I was honored when University of Maryland asked me to write the 4,000-plus word centerpiece historical feature for the school’s bicentennial. My affection for the university goes way back.
My first job after getting my degree in emergency health services from the Baltimore County campus was serving as the public information officer for the School of Medicine downtown. I’d been around hospitals and medical centers for a decade by then, but always as a student or low-level employee in a lab or inpatient unit.
As PIO I had the chance to hang out with doctors and scientists, wander cluttered corridors in search of news and information, peer over shoulders and ask dumb questions. I even attended a humor workshop led by Patch Adams. Everything on campus was at my disposal – research labs, operating rooms, medical library. It’s like being a kid in a candy shop.
Founded in 1807, Maryland is the nation’s 4th oldest medical school. Among many distinctions, it was the first to require the study of anatomy by dissecting human cadavers. Human dissection was controversial at the time, considered a desecration of the dead. Locals didn’t like it.
An early building where anatomy lectures were held was attacked by an angry mob and burned to the ground. When Davidge Hall was built for the new medical school in 1812, it featured a heavy wooden front door, and a hidden passageway and staircase for students and faculty to make a quick exit out the back just in case.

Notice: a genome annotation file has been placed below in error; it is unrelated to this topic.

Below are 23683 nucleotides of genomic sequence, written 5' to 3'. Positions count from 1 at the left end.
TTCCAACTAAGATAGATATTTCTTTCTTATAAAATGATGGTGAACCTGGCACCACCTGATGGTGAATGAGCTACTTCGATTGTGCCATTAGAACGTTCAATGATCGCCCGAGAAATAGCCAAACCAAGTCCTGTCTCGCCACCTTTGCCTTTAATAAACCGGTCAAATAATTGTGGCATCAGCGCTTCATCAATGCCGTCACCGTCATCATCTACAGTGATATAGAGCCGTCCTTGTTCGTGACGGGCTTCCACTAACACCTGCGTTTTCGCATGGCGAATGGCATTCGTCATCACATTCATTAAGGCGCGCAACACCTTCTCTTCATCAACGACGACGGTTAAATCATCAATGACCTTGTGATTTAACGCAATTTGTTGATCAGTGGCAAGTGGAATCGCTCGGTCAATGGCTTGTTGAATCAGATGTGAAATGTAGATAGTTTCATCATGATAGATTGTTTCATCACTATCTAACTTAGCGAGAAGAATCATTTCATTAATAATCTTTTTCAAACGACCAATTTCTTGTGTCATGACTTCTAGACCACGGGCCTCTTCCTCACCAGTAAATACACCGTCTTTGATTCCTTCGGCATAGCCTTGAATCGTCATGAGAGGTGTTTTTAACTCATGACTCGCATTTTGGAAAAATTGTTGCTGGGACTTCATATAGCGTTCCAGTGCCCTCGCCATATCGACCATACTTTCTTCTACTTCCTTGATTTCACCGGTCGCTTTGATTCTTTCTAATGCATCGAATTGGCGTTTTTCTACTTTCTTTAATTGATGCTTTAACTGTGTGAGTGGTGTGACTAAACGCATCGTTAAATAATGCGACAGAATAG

In 1814, medical students watched the British bombardment of Fort McHenry from the porch of Davidge Hall. America’s oldest medical school building still in use, Davidge Hall has two circular theaters and a secret second-floor hallway where Hermie resides.
Hermie is a cadaver of undetermined age, partially dissected to show muscle and internal structures, his flesh now the color and consistency of beef jerky. He lies recumbent on a gurney, covered with a sheet. Next to the gurney is a wooden barrel, and on the wall is a document that illuminates early medical training.
Conveniently located adjacent to two cemeteries, Maryland was an important source of cadavers for other medical schools. The document, with text dating from the early 1800s, attests to the skill of Frank the Spade, who lived in the cramped space beneath the lecture hall seats and acquired fresh bodies for anatomical study. The barrel was of the type used to ship bodies. It’s a whiskey barrel. Some of the whiskey had to be removed to make room for the body, which Frank then sold to medical students.
How can you not love a place like that?
UM continues to be a client now and then. I did some patient information materials for the ob/gyn department, and for several years wrote the newsletter for the department of medicine. The bicentennial issue of the medical center’s magazine also has my feature on minimally invasive heart surgery – operating on the beating heart without use of a heart-lung machine. But by far the most satisfying was the opportunity to indulge my appetite for medicine and history. The bicentennial piece is here, and the accompanying timeline is here.